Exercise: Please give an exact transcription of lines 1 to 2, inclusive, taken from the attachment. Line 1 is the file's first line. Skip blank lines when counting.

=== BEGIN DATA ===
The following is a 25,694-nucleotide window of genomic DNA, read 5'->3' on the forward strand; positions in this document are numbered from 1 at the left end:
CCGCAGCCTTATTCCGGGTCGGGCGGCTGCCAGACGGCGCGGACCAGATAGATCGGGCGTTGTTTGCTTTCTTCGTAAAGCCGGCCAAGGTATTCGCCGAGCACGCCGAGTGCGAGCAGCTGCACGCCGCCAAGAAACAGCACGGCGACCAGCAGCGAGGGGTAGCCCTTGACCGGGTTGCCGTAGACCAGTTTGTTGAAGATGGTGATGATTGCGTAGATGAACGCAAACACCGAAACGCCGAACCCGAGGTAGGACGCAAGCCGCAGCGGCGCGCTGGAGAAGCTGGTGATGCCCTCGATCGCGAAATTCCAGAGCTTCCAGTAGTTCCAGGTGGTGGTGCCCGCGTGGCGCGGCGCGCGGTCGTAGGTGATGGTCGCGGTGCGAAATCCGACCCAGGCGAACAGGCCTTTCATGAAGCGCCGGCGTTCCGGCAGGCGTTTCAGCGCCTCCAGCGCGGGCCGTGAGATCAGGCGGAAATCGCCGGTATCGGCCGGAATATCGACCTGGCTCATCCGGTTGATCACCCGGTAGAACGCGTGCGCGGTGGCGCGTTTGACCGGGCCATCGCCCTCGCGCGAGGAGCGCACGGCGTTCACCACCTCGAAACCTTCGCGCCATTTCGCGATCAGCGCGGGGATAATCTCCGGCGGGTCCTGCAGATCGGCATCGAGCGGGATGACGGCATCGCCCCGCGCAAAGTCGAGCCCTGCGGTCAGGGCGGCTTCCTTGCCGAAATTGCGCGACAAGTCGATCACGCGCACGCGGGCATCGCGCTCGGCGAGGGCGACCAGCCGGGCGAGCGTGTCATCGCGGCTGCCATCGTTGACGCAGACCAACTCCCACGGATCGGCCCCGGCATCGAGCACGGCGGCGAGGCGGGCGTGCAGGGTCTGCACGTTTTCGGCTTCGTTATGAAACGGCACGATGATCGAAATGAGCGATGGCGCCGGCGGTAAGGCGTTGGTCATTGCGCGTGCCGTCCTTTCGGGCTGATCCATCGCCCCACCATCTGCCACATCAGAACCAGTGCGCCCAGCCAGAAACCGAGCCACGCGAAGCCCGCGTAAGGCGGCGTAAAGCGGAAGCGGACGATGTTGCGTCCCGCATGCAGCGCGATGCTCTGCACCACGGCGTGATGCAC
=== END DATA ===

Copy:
The following is a 25,694-nucleotide window of genomic DNA, read 5'->3' on the forward strand; positions in this document are numbered from 1 at the left end:
CCGCAGCCTTATTCCGGGTCGGGCGGCTGCCAGACGGCGCGGACCAGATAGATCGGGCGTTGTTTGCTTTCTTCGTAAAGCCGGCCAAGGTATTCGCCGAGCACGCCGAGTGCGAGCAGCTGCACGCCGCCAAGAAACAGCACGGCGACCAGCAGCGAGGGGTAGCCCTTGACCGGGTTGCCGTAGACCAGTTTGTTGAAGATGGTGATGATTGCGTAGATGAACGCAAACACCGAAACGCCGAACCCGAGGTAGGACGCAAGCCGCAGCGGCGCGCTGGAGAAGCTGGTGATGCCCTCGATCGCGAAATTCCAGAGCTTCCAGTAGTTCCAGGTGGTGGTGCCCGCGTGGCGCGGCGCGCGGTCGTAGGTGATGGTCGCGGTGCGAAATCCGACCCAGGCGAACAGGCCTTTCATGAAGCGCCGGCGTTCCGGCAGGCGTTTCAGCGCCTCCAGCGCGGGCCGTGAGATCAGGCGGAAATCGCCGGTATCGGCCGGAATATCGACCTGGCTCATCCGGTTGATCACCCGGTAGAACGCGTGCGCGGTGGCGCGTTTGACCGGGCCATCGCCCTCGCGCGAGGAGCGCACGGCGTTCACCACCTCGAAACCTTCGCGCCATTTCGCGATCAGCGCGGGGATAATCTCCGGCGGGTCCTGCAGATCGGCATCGAGCGGGATGACGGCATCGCCCCGCGCAAAGTCGAGCCCTGCGGTCAGGGCGGCTTCCTTGCCGAAATTGCGCGACAAGTCGATCACGCGCACGCGGGCATCGCGCTCGGCGAGGGCGACCAGCCGGGCGAGCGTGTCATCGCGGCTGCCATCGTTGACGCAGACCAACTCCCACGGATCGGCCCCGGCATCGAGCACGGCGGCGAGGCGGGCGTGCAGGGTCTGCACGTTTTCGGCTTCGTTATGAAACGGCACGATGATCGAAATGAGCGATGGCGCCGGCGGTAAGGCGTTGGTCATTGCGCGTGCCGTCCTTTCGGGCTGATCCATCGCCCCACCATCTGCCACATCAGAACCAGTGCGCCCAGCCAGAAACCGAGCCACGCGAAGCCCGCGTAAGGCGGCGTAAAGCGGAAGCGGACGATGTTGCGTCCCGCATGCAGCGCGATGCTCTGCACCACGGCGTGATGCAC